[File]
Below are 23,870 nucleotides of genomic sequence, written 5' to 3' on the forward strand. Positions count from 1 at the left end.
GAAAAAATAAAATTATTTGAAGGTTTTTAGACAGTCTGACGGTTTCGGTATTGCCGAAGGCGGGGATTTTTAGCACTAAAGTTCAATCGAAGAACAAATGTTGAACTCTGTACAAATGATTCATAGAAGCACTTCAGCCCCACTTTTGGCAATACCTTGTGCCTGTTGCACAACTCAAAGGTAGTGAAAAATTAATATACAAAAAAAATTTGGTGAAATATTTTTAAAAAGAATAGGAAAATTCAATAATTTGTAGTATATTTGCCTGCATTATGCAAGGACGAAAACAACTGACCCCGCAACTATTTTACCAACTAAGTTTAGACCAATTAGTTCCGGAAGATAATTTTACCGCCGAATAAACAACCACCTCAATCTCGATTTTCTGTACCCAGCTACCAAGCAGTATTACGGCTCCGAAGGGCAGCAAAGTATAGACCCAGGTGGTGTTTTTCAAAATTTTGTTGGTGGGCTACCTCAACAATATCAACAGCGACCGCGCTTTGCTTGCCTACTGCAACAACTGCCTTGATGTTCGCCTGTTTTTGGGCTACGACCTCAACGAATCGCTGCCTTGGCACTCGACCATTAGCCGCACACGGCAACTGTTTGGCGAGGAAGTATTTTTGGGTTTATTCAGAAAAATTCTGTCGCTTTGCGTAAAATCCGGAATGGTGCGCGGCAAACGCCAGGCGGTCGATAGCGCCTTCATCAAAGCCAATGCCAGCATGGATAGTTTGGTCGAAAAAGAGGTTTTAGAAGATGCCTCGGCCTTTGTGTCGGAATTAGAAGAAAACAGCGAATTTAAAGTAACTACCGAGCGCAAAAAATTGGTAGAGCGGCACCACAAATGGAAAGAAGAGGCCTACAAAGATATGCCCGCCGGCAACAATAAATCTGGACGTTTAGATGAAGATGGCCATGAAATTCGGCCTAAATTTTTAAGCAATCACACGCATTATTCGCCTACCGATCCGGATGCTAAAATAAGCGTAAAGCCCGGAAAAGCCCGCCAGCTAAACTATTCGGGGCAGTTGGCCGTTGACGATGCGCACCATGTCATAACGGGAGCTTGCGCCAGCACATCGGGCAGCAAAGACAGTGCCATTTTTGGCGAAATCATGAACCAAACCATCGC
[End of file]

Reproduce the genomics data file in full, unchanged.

Below are 23,870 nucleotides of genomic sequence, written 5' to 3' on the forward strand. Positions count from 1 at the left end.
GAAAAAATAAAATTATTTGAAGGTTTTTAGACAGTCTGACGGTTTCGGTATTGCCGAAGGCGGGGATTTTTAGCACTAAAGTTCAATCGAAGAACAAATGTTGAACTCTGTACAAATGATTCATAGAAGCACTTCAGCCCCACTTTTGGCAATACCTTGTGCCTGTTGCACAACTCAAAGGTAGTGAAAAATTAATATACAAAAAAAATTTGGTGAAATATTTTTAAAAAGAATAGGAAAATTCAATAATTTGTAGTATATTTGCCTGCATTATGCAAGGACGAAAACAACTGACCCCGCAACTATTTTACCAACTAAGTTTAGACCAATTAGTTCCGGAAGATAATTTTACCGCCGAATAAACAACCACCTCAATCTCGATTTTCTGTACCCAGCTACCAAGCAGTATTACGGCTCCGAAGGGCAGCAAAGTATAGACCCAGGTGGTGTTTTTCAAAATTTTGTTGGTGGGCTACCTCAACAATATCAACAGCGACCGCGCTTTGCTTGCCTACTGCAACAACTGCCTTGATGTTCGCCTGTTTTTGGGCTACGACCTCAACGAATCGCTGCCTTGGCACTCGACCATTAGCCGCACACGGCAACTGTTTGGCGAGGAAGTATTTTTGGGTTTATTCAGAAAAATTCTGTCGCTTTGCGTAAAATCCGGAATGGTGCGCGGCAAACGCCAGGCGGTCGATAGCGCCTTCATCAAAGCCAATGCCAGCATGGATAGTTTGGTCGAAAAAGAGGTTTTAGAAGATGCCTCGGCCTTTGTGTCGGAATTAGAAGAAAACAGCGAATTTAAAGTAACTACCGAGCGCAAAAAATTGGTAGAGCGGCACCACAAATGGAAAGAAGAGGCCTACAAAGATATGCCCGCCGGCAACAATAAATCTGGACGTTTAGATGAAGATGGCCATGAAATTCGGCCTAAATTTTTAAGCAATCACACGCATTATTCGCCTACCGATCCGGATGCTAAAATAAGCGTAAAGCCCGGAAAAGCCCGCCAGCTAAACTATTCGGGGCAGTTGGCCGTTGACGATGCGCACCATGTCATAACGGGAGCTTGCGCCAGCACATCGGGCAGCAAAGACAGTGCCATTTTTGGCGAAATCATGAACCAAACCATCGC